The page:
Mass spectrometry for high throughput quantitative proteomics in plant research: lessons from thylakoid membranes.
ABSTRACT Proteomics seeks to monitor the flux of protein through cells under variable developmental and environmental influences as programmed by the genome. Consequently, it is necessary to measure changes in protein abundance and turnover rate as faithfully as possible. In the absence of non-invasive technologies, the majority of proteomics approaches involve destructive sampling at various time points to obtain 'snapshots' that periodically report the genomes's product. The work has fallen to separations technologies coupled to mass spectrometry, for high throughput protein identification. Quantitation has become the major challenge facing proteomics as the field matures. Because of the variability of day-to-day measurements of protein quantities by mass spectrometry, a common feature of quantitative proteomics is the use of stable isotope coding to distinguish control and experimental samples in a mixture that can be profiled in a single experiment. To address limitations with separation technologies such as 2D-gel electrophoresis, alternative systems are being introduced including multi-dimensional chromatography. Strategies that accelerate throughput for mass spectrometry are also emerging and the benefits of these 'shotgun' protocols will be considered in the context of the thylakoid membrane and photosynthesis. High resolution Fourier-transform mass spectrometry is bringing increasingly accurate mass measurements to peptides and a variety of gas-phase dissociation mechanisms are permitting 'top-down' sequencing of intact proteins. Finally, a versatile workflow for sub-cellular compartments including membranes is presented that allows for intact protein mass measurements, localization of post-translational modifications and relative quantitation or turnover measurement.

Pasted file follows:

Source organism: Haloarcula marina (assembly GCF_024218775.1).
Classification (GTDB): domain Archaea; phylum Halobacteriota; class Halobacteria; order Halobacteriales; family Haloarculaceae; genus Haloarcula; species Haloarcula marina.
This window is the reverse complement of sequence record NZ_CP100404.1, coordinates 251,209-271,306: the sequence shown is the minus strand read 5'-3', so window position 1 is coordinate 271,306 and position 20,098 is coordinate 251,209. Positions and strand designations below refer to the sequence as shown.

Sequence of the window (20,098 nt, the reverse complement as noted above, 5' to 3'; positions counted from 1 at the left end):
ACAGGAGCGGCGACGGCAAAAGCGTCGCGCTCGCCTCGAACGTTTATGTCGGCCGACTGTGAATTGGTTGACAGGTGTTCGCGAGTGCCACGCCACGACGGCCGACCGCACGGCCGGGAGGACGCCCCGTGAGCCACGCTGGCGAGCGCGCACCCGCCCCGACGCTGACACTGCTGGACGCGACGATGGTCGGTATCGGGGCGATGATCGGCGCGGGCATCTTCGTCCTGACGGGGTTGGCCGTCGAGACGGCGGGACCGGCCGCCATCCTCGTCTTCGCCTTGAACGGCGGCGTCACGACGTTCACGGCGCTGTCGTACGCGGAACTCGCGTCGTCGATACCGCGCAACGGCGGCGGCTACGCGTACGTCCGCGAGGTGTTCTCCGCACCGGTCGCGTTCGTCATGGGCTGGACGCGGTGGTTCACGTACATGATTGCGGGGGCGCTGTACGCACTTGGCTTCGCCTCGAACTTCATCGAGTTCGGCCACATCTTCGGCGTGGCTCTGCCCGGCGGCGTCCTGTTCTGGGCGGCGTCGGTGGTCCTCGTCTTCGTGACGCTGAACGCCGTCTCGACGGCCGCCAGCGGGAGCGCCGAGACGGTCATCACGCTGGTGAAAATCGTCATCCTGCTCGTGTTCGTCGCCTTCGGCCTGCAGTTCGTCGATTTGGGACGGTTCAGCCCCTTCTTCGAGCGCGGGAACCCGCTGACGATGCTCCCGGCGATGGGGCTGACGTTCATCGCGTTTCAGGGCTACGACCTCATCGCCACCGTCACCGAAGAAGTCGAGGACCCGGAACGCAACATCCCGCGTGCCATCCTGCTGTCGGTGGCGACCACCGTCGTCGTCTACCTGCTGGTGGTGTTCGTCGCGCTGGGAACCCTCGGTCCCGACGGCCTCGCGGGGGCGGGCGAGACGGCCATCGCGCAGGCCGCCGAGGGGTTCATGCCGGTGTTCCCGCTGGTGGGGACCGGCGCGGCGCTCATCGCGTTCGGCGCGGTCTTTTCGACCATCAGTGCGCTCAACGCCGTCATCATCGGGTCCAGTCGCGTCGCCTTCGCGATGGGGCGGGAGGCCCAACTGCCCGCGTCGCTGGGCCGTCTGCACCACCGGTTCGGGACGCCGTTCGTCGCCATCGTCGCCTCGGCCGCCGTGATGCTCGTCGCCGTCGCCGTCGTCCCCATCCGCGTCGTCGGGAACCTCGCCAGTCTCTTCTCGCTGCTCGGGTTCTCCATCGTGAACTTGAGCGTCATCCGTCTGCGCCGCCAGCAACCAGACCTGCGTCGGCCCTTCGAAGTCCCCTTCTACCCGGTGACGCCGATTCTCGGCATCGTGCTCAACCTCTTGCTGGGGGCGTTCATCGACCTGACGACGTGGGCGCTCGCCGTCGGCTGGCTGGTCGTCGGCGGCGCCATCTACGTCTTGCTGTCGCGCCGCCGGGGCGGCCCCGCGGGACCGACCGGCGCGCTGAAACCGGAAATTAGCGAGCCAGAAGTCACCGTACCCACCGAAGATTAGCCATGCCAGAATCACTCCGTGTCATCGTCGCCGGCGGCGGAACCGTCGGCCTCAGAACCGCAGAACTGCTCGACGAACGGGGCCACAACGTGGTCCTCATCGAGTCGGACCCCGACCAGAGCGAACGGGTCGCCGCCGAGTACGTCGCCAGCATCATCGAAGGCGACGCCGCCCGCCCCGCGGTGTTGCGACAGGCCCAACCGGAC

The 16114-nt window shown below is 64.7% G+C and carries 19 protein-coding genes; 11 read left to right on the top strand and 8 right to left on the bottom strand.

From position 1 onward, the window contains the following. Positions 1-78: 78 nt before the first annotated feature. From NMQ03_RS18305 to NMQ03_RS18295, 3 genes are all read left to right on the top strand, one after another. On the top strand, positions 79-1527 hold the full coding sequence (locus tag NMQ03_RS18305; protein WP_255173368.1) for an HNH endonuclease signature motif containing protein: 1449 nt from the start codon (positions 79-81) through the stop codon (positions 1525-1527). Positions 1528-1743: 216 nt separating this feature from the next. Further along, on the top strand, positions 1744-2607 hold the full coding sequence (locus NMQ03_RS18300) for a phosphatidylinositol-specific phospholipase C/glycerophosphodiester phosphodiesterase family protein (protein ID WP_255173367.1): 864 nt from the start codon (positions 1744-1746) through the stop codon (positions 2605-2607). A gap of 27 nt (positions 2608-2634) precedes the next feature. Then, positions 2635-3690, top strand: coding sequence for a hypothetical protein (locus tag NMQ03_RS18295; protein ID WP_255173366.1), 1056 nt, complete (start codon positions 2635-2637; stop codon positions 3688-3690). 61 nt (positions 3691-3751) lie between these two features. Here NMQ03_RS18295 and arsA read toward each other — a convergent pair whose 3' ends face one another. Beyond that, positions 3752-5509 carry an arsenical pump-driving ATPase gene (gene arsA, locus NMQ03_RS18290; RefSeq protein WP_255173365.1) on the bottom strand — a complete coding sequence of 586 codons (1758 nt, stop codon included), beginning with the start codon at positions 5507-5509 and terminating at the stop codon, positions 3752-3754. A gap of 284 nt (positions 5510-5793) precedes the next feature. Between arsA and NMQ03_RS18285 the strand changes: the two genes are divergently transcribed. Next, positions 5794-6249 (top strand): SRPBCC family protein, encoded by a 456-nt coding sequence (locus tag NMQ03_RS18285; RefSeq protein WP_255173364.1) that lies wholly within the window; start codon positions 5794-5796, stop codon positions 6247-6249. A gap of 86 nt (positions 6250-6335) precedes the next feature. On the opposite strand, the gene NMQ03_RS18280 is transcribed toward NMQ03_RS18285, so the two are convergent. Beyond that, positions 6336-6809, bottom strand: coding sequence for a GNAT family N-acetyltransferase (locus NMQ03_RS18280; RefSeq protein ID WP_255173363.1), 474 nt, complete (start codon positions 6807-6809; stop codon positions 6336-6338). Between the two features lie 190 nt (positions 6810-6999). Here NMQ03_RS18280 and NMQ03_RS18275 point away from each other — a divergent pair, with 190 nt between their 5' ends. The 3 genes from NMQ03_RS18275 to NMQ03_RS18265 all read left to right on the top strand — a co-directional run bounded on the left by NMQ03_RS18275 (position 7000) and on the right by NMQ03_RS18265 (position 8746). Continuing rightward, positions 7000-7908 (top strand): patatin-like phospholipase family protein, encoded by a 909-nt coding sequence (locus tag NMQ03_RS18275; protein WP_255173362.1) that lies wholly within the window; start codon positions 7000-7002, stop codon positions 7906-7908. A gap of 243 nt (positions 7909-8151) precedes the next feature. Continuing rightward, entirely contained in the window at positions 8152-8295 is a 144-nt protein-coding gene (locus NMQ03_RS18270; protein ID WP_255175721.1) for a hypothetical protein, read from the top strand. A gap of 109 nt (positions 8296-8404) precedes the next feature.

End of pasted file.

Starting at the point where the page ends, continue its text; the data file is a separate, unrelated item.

- SourceAvailable from: Shixiang YaoMolecular Plant 08/2014; 7(11). DOI:10.1093/mp/ssu089 · 6.61 Impact Factor
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ABSTRACT: In the last decade, the improved performance and versatility of the mass spectrometers together with the increasing availability of gene and genomic sequence database, led the mass spectrometry to become an indispensable tool for either protein and proteome analyses in cereals. Mass spectrometric works on prolamins have rapidly evolved from the determination of the molecular masses of proteins to the proteomic approaches aimed to a large-scale protein identification and study of functional and regulatory aspects of proteins. Mass spectrometry coupled with electrophoresis, chromatographic methods, and bioinformatics tools is currently making significant contributions to a better knowledge of the composition and structure of the cereal proteins and their structure-function relationships. Results obtained using mass spectrometry, including characterization of prolamins, investigation of the gluten toxicity for coeliac patients, identification of proteins responsible of cereal allergies, determination of the protein pattern and its modification under environmental or stress effects, investigation of genetically modified varieties by proteomic approaches, are summarized here, to illustrate current trends, analytical troubles and challenges, and suggest possible future perspectives.Mass Spectrometry Reviews 07/2012; 31(4):448-65. DOI:10.1002/mas.20347 · 8.05 Impact Factor
- The Plant Cell 12/2007; 19(11):3339-46. DOI:10.1105/tpc.107.053991 · 9.58 Impact Factor